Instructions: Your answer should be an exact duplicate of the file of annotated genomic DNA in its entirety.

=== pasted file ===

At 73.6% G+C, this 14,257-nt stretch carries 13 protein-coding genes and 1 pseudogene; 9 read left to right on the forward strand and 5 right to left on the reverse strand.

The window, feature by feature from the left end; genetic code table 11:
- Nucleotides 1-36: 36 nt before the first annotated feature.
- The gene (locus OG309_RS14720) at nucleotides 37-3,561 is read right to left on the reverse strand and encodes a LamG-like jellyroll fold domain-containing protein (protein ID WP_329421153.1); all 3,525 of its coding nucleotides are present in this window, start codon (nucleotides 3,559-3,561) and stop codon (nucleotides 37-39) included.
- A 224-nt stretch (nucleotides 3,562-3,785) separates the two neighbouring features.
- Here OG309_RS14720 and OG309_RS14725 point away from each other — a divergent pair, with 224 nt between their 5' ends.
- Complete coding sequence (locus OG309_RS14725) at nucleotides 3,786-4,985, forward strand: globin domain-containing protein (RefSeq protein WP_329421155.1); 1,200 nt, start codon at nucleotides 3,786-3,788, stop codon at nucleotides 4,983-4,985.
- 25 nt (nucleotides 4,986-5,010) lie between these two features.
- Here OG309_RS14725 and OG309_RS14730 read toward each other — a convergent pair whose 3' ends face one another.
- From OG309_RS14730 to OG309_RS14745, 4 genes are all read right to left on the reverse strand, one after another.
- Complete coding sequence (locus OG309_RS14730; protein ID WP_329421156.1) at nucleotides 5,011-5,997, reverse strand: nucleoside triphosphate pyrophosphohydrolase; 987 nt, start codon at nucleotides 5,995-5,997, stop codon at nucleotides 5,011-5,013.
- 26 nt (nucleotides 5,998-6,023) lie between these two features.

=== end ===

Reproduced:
At 73.6% G+C, this 14,257-nt stretch carries 13 protein-coding genes and 1 pseudogene; 9 read left to right on the forward strand and 5 right to left on the reverse strand.

The window, feature by feature from the left end; genetic code table 11:
- Nucleotides 1-36: 36 nt before the first annotated feature.
- The gene (locus OG309_RS14720) at nucleotides 37-3,561 is read right to left on the reverse strand and encodes a LamG-like jellyroll fold domain-containing protein (protein ID WP_329421153.1); all 3,525 of its coding nucleotides are present in this window, start codon (nucleotides 3,559-3,561) and stop codon (nucleotides 37-39) included.
- A 224-nt stretch (nucleotides 3,562-3,785) separates the two neighbouring features.
- Here OG309_RS14720 and OG309_RS14725 point away from each other — a divergent pair, with 224 nt between their 5' ends.
- Complete coding sequence (locus OG309_RS14725) at nucleotides 3,786-4,985, forward strand: globin domain-containing protein (RefSeq protein WP_329421155.1); 1,200 nt, start codon at nucleotides 3,786-3,788, stop codon at nucleotides 4,983-4,985.
- 25 nt (nucleotides 4,986-5,010) lie between these two features.
- Here OG309_RS14725 and OG309_RS14730 read toward each other — a convergent pair whose 3' ends face one another.
- From OG309_RS14730 to OG309_RS14745, 4 genes are all read right to left on the reverse strand, one after another.
- Complete coding sequence (locus OG309_RS14730; protein ID WP_329421156.1) at nucleotides 5,011-5,997, reverse strand: nucleoside triphosphate pyrophosphohydrolase; 987 nt, start codon at nucleotides 5,995-5,997, stop codon at nucleotides 5,011-5,013.
- 26 nt (nucleotides 5,998-6,023) lie between these two features.